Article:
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ACLU steps in regarding Louisiana criminal defense situation

| Aug 8, 2017 | Criminal Defense |

A problem is brewing in Louisiana that involves people who have posted bail and are released from jail. It seems that a particular parish where the court is allowing those being released from jail to be charged extra supervision fees before they can go free. The fees are supposedly being paid to a private company that offers pretrial supervision services.

People awaiting trial are being made to pay close to $600 for things like ankle monitors and special post-jail rehabilitation classes and programs. The problem is that many people never get the ankle monitors, and some say they were never even informed about rehabilitation services. The American Civil Liberties Union has identified the situation as a major problem.

In fact, it is filing a class action lawsuit, asserting that the Fourth and 14th Amendment rights of those arrested are being violated. As many readers may know, the Fourth Amendment protects citizens from unlawful searches and seizures, and the 14th Amendment protects equal rights. If the fees are not paid, those charged with paying them are reportedly threatened with more jail time.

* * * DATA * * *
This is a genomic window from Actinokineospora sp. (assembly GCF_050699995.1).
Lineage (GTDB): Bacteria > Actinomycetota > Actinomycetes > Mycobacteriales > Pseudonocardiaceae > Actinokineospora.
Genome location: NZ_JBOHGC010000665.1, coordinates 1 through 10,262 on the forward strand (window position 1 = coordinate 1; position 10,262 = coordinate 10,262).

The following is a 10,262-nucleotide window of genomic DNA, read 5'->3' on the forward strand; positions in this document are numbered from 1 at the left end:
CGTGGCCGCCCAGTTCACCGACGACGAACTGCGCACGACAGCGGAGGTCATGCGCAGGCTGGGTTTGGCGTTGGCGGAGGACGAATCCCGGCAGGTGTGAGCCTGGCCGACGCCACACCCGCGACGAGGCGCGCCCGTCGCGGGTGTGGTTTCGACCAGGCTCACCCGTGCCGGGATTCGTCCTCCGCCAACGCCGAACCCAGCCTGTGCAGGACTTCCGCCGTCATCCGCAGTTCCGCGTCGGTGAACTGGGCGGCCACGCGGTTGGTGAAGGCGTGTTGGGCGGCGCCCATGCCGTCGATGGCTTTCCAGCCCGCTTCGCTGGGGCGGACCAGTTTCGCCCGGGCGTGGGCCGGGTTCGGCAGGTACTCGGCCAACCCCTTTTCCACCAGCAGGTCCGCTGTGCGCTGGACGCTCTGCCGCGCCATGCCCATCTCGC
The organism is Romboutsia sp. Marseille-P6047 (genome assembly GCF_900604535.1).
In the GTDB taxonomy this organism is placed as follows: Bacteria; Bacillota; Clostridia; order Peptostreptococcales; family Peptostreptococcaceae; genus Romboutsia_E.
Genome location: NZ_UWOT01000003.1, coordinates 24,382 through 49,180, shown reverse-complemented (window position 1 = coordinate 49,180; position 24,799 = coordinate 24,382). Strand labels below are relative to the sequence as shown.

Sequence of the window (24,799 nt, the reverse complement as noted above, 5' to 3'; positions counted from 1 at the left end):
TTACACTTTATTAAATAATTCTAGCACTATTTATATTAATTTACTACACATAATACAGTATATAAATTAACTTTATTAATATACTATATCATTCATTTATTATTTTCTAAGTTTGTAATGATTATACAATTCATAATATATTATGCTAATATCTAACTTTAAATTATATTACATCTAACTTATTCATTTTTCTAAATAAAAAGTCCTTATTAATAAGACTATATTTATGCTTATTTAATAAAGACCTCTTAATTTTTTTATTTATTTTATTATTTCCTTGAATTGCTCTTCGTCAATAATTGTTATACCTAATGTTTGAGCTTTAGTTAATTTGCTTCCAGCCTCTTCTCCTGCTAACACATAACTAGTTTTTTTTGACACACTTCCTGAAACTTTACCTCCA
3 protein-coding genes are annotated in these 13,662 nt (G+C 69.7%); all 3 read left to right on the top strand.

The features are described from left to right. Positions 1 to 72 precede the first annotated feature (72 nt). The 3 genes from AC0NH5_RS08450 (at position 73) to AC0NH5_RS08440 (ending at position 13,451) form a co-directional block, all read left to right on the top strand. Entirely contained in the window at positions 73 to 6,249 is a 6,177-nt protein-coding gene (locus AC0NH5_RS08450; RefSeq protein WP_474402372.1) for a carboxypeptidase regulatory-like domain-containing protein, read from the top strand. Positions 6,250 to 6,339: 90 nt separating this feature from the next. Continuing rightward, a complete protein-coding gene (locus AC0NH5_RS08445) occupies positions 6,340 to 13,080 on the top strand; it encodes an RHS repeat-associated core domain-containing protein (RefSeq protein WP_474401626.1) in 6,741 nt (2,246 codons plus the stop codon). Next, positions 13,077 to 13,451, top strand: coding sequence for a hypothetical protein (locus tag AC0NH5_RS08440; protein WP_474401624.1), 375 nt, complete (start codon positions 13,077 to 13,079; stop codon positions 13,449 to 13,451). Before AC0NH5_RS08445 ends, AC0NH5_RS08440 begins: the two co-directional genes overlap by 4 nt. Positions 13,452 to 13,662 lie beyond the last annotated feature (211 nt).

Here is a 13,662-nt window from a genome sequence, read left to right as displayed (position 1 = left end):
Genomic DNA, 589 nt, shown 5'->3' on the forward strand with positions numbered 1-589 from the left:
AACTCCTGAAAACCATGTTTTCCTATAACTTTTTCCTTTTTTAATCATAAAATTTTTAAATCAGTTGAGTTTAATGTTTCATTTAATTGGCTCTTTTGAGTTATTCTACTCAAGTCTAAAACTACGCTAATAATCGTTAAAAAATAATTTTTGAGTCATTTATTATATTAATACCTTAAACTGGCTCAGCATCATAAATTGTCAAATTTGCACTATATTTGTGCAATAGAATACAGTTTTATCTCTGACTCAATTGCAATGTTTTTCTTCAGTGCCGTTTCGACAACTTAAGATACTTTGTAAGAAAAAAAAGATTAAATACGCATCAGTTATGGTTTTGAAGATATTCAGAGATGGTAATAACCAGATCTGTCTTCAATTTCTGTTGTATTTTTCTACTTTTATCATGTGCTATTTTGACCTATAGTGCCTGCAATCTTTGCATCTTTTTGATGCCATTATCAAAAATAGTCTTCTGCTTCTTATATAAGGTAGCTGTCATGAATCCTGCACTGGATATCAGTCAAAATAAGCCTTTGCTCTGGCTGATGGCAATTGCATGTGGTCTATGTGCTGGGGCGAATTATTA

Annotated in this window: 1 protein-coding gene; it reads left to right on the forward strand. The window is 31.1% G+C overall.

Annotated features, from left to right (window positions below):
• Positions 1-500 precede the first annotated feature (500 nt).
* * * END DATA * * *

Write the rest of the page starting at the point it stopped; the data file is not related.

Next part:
This situation underscores that criminal defense isn’t only needed when someone is charged with a crime. Sometimes, problems arise upon release from jail or while awaiting trial that are difficult to resolve without appropriate intervention. An experienced criminal lawyer would know what options are available for Lake Charles residents or others throughout Louisiana, such as filing a class action lawsuit as the ACLU has done in this case. It’s typically easier to protect one’s rights when acting alongside skilled representation.

Source: motherjones.com, “A Judge in Louisiana Is Letting a Private Company Charge People to Get Out of Jail, Says the ACLU“, Nathalie Baptiste, Aug. 8, 2017

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